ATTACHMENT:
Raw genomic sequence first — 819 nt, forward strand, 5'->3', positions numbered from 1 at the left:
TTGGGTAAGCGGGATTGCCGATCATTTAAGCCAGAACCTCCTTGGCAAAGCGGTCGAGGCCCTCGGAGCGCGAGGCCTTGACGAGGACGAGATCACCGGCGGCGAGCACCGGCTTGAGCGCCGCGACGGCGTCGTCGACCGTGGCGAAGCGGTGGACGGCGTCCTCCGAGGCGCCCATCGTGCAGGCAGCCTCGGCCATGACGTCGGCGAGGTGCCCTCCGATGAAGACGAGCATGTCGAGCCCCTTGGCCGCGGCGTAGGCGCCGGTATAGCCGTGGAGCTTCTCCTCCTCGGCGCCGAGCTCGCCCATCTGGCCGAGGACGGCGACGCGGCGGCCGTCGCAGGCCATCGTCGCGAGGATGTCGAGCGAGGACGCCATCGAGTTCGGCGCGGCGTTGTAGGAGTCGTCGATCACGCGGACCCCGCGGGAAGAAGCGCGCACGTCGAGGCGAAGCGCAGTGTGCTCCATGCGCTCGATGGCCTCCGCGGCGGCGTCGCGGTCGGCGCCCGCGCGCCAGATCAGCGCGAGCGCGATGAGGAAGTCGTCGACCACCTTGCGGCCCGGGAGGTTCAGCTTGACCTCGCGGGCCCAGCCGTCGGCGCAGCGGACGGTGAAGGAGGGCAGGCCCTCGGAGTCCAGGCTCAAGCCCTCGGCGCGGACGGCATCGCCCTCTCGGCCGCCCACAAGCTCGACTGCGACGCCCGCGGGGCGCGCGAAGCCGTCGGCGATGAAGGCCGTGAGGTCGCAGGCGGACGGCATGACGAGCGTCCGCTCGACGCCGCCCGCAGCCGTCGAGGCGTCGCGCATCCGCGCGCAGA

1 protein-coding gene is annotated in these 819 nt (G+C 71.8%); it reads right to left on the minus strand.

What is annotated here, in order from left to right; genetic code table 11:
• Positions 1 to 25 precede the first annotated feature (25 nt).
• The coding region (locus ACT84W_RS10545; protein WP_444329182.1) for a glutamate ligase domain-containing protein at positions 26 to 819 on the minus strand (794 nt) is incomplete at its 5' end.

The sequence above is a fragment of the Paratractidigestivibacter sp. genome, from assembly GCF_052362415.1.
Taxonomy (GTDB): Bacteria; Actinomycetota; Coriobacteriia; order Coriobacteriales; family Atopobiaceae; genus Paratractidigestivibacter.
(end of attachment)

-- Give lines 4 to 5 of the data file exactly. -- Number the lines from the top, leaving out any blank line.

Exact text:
What is annotated here, in order from left to right; genetic code table 11:
• Positions 1 to 25 precede the first annotated feature (25 nt).